Money managers under the microscope
from Jeremy Gaunt:
Depending on how you look at it, August may not have been as bad a month for stocks as advertised. For the month as a whole, the MSCI all-country world stock index lost more than 7.5 percent. This was the worst performance since May last year, and the worst August since 1998.
But if you had bought in at the low on August 9, you would have gained healthy 8.5 percent or so.
In a similar vein, much is made of the fact that the S&P 500 index ended 2009 below the level it started 2000, in other words, took a loss in the decade.
That completely ignores, however, a more than doubling of the index between 2002 and 2007.
Many commentators have written the obituary of the hedge fund industry, or of some of its more esoteric or leverage-dependent strategies, during the credit crisis.
So it may be of some encouragement to see a new launch by Invesco Perpetual, announced today.
May was a bumper month for the battered hedge fund industry with an impressive 5.23 percent return, the best monthly gain in almost a decade.
The data, from Hedge Fund Research, takes returns for the first five months of the year to 9.43 percent. After last year’s record losses, this is a much healthier figure and more reminiscent of the returns during the industry’s boom years such as 1999 or 2003.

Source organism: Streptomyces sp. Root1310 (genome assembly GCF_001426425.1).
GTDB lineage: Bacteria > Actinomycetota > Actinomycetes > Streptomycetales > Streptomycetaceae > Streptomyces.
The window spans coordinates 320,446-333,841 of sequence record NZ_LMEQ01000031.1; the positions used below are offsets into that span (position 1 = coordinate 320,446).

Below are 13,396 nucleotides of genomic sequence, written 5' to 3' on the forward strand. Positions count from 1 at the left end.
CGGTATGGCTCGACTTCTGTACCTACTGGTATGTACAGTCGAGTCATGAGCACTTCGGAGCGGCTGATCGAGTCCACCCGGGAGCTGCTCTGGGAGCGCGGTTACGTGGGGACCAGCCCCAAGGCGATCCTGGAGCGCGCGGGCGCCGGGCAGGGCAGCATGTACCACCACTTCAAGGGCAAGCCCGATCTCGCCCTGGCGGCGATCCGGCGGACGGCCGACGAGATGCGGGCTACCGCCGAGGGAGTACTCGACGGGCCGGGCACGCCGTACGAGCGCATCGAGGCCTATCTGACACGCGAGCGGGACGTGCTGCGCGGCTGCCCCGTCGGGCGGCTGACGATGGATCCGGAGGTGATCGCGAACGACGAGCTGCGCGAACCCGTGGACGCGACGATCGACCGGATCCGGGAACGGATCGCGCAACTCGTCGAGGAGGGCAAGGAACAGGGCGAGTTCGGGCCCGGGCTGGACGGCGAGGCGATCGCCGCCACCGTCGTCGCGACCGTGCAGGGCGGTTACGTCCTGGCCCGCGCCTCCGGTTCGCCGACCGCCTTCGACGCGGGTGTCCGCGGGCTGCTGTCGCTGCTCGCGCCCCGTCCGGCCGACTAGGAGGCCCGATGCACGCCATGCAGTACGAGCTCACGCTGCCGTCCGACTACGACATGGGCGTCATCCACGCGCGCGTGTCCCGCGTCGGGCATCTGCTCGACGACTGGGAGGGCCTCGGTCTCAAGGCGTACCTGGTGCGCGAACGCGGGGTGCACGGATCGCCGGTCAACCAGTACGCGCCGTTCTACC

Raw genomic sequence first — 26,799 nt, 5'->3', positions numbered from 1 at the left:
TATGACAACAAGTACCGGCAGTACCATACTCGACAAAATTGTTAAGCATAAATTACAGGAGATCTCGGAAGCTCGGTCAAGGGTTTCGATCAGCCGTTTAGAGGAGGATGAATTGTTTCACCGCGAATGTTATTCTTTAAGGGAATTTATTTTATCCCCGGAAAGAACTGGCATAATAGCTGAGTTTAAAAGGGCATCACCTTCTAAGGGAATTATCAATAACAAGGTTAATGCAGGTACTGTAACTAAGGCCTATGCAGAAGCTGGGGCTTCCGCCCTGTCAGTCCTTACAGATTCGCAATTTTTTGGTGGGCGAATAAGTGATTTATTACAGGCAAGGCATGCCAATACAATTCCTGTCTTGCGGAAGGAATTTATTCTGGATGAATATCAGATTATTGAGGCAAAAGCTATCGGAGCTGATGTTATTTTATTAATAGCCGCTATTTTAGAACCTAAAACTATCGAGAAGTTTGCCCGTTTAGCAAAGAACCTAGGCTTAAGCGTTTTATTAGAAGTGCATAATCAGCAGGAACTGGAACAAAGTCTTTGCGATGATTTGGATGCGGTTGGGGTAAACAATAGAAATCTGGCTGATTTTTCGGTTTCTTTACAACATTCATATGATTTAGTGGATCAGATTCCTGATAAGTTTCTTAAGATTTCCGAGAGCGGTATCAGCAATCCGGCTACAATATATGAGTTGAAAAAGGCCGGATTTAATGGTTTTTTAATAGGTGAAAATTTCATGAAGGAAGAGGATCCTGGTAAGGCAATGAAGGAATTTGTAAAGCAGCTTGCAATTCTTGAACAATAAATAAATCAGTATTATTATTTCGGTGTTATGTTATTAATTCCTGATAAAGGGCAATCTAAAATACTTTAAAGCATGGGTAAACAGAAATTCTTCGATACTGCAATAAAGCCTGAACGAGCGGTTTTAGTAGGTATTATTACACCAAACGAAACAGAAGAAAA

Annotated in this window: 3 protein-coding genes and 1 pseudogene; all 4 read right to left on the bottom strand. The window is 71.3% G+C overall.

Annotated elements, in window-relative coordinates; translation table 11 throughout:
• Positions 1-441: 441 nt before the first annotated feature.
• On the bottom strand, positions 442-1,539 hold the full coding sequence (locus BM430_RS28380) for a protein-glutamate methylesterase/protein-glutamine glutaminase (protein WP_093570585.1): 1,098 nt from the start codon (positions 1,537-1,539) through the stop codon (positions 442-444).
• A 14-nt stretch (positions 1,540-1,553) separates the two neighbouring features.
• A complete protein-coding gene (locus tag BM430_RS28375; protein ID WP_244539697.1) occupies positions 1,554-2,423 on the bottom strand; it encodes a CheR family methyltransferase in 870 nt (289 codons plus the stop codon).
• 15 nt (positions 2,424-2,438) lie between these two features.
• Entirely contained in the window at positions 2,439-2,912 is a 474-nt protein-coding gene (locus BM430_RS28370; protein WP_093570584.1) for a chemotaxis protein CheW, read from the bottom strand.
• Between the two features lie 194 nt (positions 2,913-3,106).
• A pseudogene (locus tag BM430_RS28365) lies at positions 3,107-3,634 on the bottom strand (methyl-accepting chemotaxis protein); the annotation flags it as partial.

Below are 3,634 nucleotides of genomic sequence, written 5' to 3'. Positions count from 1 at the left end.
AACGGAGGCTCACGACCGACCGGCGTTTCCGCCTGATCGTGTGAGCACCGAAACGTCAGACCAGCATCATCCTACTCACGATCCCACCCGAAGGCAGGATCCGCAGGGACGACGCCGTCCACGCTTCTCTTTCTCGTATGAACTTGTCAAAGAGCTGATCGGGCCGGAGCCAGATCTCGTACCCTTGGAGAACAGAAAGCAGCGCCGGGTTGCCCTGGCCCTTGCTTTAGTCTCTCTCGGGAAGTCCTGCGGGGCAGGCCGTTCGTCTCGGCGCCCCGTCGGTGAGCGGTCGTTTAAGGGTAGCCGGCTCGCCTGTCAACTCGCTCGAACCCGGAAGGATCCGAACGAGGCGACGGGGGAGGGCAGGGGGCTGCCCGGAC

It may be the awakening we all experience in the spring, but this month two different class actions against previous financial giants were started by a bunch of pension schemes. In both cases a small group of such previously semi-obscure institutions have de facto come under the spot light for suing companies– and their executives– which they say have been less than straight about their financial shape and lost them millions.
Earlier this week five schemes, including Europe’s second largest one, clubbed to become lead plaintiff in a class action over about $274 million losses incurred since Bank of America took over Merrill Lynch.
Data from Hedge Fund Research shows they returned 0.39 percent in January, having lost 18.73 percent in 2008, although they gained 0.21 percent in December.
The start of a revival in hedge fund returns? Well, maybe, and maybe not.
One explanation is that returns are just bouncing back after losses were exacerbated by redemptions late last year.
from Global Investing:
Wealth managers at Citi Private Bank are telling their clients to stay neutral in their exposure to hedge funds at the moment, whether the strategy be event driven, equity long/short or macro. The main reason is that capital markets are still stressed and many hedge funds still need to deleverage.
The firm points out, however, that hedge funds had a good news-bad news kind of year in 2008. Based on the HFRX Global Hedge Fund Index, it was the worst performance on record. The index lost 23.3 percent. Its next worst performance was 2002 -- and that was only a 1.5 percent decline.